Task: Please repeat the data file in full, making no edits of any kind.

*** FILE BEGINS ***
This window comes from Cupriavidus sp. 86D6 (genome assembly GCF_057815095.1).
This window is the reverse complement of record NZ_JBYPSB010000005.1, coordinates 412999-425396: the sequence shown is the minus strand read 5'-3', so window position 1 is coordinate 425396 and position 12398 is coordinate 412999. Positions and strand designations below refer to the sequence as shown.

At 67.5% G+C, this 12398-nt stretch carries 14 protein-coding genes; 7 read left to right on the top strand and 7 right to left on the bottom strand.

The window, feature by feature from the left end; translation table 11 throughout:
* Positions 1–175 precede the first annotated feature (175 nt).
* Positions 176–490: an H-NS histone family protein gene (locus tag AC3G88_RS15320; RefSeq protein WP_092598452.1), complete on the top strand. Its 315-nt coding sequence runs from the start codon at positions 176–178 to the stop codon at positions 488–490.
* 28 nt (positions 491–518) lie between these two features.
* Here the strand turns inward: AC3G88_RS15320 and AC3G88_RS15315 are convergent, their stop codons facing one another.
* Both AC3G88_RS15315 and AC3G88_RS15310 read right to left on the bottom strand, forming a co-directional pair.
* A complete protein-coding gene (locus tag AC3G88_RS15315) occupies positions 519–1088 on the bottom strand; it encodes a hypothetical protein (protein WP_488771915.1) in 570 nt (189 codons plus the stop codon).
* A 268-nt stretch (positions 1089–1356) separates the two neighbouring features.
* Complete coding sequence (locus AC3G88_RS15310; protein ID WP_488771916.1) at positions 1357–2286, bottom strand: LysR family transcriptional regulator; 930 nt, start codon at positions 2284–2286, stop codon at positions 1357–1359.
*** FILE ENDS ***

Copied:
This window comes from Cupriavidus sp. 86D6 (genome assembly GCF_057815095.1).
This window is the reverse complement of record NZ_JBYPSB010000005.1, coordinates 412999-425396: the sequence shown is the minus strand read 5'-3', so window position 1 is coordinate 425396 and position 12398 is coordinate 412999. Positions and strand designations below refer to the sequence as shown.

At 67.5% G+C, this 12398-nt stretch carries 14 protein-coding genes; 7 read left to right on the top strand and 7 right to left on the bottom strand.

The window, feature by feature from the left end; translation table 11 throughout:
* Positions 1–175 precede the first annotated feature (175 nt).
* Positions 176–490: an H-NS histone family protein gene (locus tag AC3G88_RS15320; RefSeq protein WP_092598452.1), complete on the top strand. Its 315-nt coding sequence runs from the start codon at positions 176–178 to the stop codon at positions 488–490.
* 28 nt (positions 491–518) lie between these two features.
* Here the strand turns inward: AC3G88_RS15320 and AC3G88_RS15315 are convergent, their stop codons facing one another.
* Both AC3G88_RS15315 and AC3G88_RS15310 read right to left on the bottom strand, forming a co-directional pair.
* A complete protein-coding gene (locus tag AC3G88_RS15315) occupies positions 519–1088 on the bottom strand; it encodes a hypothetical protein (protein WP_488771915.1) in 570 nt (189 codons plus the stop codon).
* A 268-nt stretch (positions 1089–1356) separates the two neighbouring features.
* Complete coding sequence (locus AC3G88_RS15310; protein ID WP_488771916.1) at positions 1357–2286, bottom strand: LysR family transcriptional regulator; 930 nt, start codon at positions 2284–2286, stop codon at positions 1357–1359.